Pinpointing risk, strengthening families to reduce violence

By Jennifer Brookland

February 6, 2014

Panel at the Youth & Secondary Prevention Roundtable.

A panel of experts exploring youth violence reduction models used in Los Angeles and a new pilot program in Honduras say targeted approaches that focus on at-risk families are more likely to get communities closer to achieving that goal.

“Over the years, we’ve looked at the problem through a wide-angle lens and come up with big solutions, and we’ve looked through a close-up lens and come up with individual solutions,” says Guillermo Cespedes, Creative Associates International’s Senior Associate for Crime and Violence and Prevention. “This model also looks in the middle,” referring to an approach used in Los Angeles since 2007.

Speaking at a roundtable organized by Creative, the model Cespedes analyzed is aimed at “secondary prevention,” which targets those at highest risk for gang affiliation—children aged 10 to 15 living in poorer neighborhoods with elevated crime rates.

Even for these kids—who must survive absent parents, foster care and violence—Cespedes reminded that only 3 percent to 15 percent will join a criminal group. The Los Angeles model created a way to pinpoint those who are most likely to do so, and intervene before they get sucked in.

It evaluates youth based on risk factors and behaviors including delinquency, substance abuse and negative peer influence. Then it uses a systems-based, family-centric approach that starts with family meetings and strategy sessions and involves dedicated teams of social workers and counselors.

Multigenerational coaching and bonding, from learning Grandma’s recipes to creating a map of family relationships, encourages healthy norms and a strong personal identity that can withstand the lure of belonging to a gang.

“It is messy but I think professionally we do have a mandate,” Cespedes says. “We’re trying to strengthen institutional capacity. This is really a small piece of that, but you can think of it as strengthening the family as an institution.”

Cespedes helped develop this family-based secondary prevention model as Deputy Mayor of Los Angeles, a post he relinquished in December to bring his successful strategies to Central American neighborhoods he acknowledged were on the receiving end of an exported problem.

Honduras’s dangerous neighborhoods

Today, some urban neighborhoods in Honduras are among the most dangerous non-war zones in the world.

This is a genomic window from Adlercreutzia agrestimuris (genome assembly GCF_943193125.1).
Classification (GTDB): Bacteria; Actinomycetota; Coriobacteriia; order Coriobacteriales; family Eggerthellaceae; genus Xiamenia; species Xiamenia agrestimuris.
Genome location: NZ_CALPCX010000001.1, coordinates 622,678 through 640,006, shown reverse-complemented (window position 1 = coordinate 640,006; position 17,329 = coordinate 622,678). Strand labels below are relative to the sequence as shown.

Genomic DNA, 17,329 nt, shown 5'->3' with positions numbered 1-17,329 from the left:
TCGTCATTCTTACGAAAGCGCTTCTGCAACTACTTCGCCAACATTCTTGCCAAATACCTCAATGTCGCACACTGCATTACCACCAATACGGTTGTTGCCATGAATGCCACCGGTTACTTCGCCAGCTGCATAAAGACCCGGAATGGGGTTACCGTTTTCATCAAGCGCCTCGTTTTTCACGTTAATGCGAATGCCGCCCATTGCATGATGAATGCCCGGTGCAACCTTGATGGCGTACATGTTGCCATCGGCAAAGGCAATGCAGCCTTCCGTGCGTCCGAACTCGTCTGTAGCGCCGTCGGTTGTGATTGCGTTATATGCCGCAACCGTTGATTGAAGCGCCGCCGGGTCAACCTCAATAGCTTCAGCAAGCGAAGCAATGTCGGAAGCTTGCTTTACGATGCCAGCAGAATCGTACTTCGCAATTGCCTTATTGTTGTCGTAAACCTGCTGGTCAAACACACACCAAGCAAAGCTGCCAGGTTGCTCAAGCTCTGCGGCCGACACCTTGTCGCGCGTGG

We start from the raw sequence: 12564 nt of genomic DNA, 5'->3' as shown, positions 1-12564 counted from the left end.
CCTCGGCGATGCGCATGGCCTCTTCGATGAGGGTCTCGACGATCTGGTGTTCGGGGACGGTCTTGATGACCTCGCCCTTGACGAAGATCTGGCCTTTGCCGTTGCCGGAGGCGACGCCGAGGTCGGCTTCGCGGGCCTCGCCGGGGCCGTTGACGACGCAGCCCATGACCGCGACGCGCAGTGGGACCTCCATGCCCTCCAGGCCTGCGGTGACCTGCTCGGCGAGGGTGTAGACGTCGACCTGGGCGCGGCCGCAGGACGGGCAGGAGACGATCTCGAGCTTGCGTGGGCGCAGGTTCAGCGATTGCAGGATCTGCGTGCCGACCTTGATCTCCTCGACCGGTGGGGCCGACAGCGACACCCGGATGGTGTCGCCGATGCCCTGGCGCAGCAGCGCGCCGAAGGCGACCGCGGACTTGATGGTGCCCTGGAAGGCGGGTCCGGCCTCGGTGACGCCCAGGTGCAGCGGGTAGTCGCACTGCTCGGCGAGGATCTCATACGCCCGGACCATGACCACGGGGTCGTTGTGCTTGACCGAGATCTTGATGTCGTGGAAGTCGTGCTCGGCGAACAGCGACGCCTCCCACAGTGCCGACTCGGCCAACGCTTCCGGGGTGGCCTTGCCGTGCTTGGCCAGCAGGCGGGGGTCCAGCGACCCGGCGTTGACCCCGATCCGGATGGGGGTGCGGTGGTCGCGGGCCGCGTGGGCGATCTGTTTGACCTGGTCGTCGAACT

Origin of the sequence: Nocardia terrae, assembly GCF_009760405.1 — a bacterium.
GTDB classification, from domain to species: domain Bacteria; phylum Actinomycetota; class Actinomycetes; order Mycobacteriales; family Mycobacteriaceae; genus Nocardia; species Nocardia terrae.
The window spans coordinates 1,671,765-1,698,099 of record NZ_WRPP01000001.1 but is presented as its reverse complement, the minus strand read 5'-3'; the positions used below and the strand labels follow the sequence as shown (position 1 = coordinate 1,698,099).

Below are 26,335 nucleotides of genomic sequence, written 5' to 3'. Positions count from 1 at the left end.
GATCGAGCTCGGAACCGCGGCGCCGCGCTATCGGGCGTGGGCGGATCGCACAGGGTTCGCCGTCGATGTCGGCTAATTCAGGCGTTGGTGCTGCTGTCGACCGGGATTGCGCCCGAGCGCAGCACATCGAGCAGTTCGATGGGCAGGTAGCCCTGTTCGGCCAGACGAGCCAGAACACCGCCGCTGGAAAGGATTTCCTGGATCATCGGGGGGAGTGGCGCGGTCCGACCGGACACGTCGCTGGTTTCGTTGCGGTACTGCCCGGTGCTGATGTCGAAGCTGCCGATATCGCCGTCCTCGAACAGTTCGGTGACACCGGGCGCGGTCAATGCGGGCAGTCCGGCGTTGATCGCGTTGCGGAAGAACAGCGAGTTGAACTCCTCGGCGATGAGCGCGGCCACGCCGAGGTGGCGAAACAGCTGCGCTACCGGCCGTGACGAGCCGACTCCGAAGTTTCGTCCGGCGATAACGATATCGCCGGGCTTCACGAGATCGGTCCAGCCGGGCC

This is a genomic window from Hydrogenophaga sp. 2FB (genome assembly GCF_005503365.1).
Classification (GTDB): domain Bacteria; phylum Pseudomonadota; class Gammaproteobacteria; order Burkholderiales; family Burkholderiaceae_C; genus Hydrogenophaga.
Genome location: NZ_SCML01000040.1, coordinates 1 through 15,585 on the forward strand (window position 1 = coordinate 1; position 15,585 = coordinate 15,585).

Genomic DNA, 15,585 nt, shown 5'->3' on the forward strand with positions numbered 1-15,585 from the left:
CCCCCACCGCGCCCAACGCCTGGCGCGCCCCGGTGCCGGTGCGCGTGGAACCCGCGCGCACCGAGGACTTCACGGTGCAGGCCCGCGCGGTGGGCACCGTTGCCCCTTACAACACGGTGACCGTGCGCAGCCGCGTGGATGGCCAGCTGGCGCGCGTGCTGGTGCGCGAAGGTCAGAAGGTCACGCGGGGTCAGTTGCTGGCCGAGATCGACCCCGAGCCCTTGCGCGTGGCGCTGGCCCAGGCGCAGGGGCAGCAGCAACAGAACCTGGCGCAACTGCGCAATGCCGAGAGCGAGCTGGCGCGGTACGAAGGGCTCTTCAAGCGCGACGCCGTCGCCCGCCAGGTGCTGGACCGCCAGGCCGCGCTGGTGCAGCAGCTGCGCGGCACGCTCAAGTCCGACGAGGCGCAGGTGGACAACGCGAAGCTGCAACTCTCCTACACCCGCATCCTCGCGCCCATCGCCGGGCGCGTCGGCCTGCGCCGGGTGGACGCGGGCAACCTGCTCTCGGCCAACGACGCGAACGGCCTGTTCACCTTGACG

“Kids in San Martin cannot go to their own school because a neighboring gang controls that street,” says Salvador Stadthagen, who directs Creative’s Alianza Joven-Honduras program. “Another community, Estados Unidos, was completely closed down. Not even vaccinations were happening.”

Salvador Stadthagen

Stadthagen’s program, a two-year-old extension of a regional initiative funded by the U.S. Agency for International Development (USAID), expanded Youth Outreach Centers in these communities; They offered safety and support to all youth in the area, but are not set up to target those who are most at risk of joining gangs.

“Most donors work in primary prevention,” Stadthagen explains. “We found that the reality was that we were working with kids in secondary prevention without having secondary prevention tools.”

Now, pilot projects that employ a more targeted approach like the one used in Los Angeles are now underway as part of Stadthagen’s Honduras program and in Monterrey, Mexico.

They replace the historically preferred support for law enforcement and focus instead on evaluating individual risk and behavior, building community and family resilience and bolstering positive institutions like churches and schools.

“There is a tendency to define an entire community or all of its youth as being at-risk,” says Jennifer Peirce, a citizen security and justice expert with the Inter-American Development Bank. “Getting a more individualized understanding would be helpful.”

Stadthagen and donors are all hopeful they will generate more data on what works in keeping the most vulnerable youth away from dangerous groups.

“We’re very excited about what we can learn from this and how, moving forward, we can integrate it into our portfolio,” says Enrique Roig, Coordinator of USAID’s Central American Regional Security Initiative.

Ideally, donors would fund integrated and overlapping programs that work with youth over the course of their lives, Roig says.

“To really be effective in these communities we have to work with youth who are criminally involved, those who are already involved in gangs and keep youth from becoming involved in criminal activity,” he says.

That paragon motivates Cespedes as well. It also keeps him up at night, he says.

“We know there are strategies that are effective at addressing one level or another, but as a community of practice, our next challenge is to implement all these levels of intervention in the same community,” he says.  “There isn’t a model that’s complete. We’re still building the plane as we’re flying it.”

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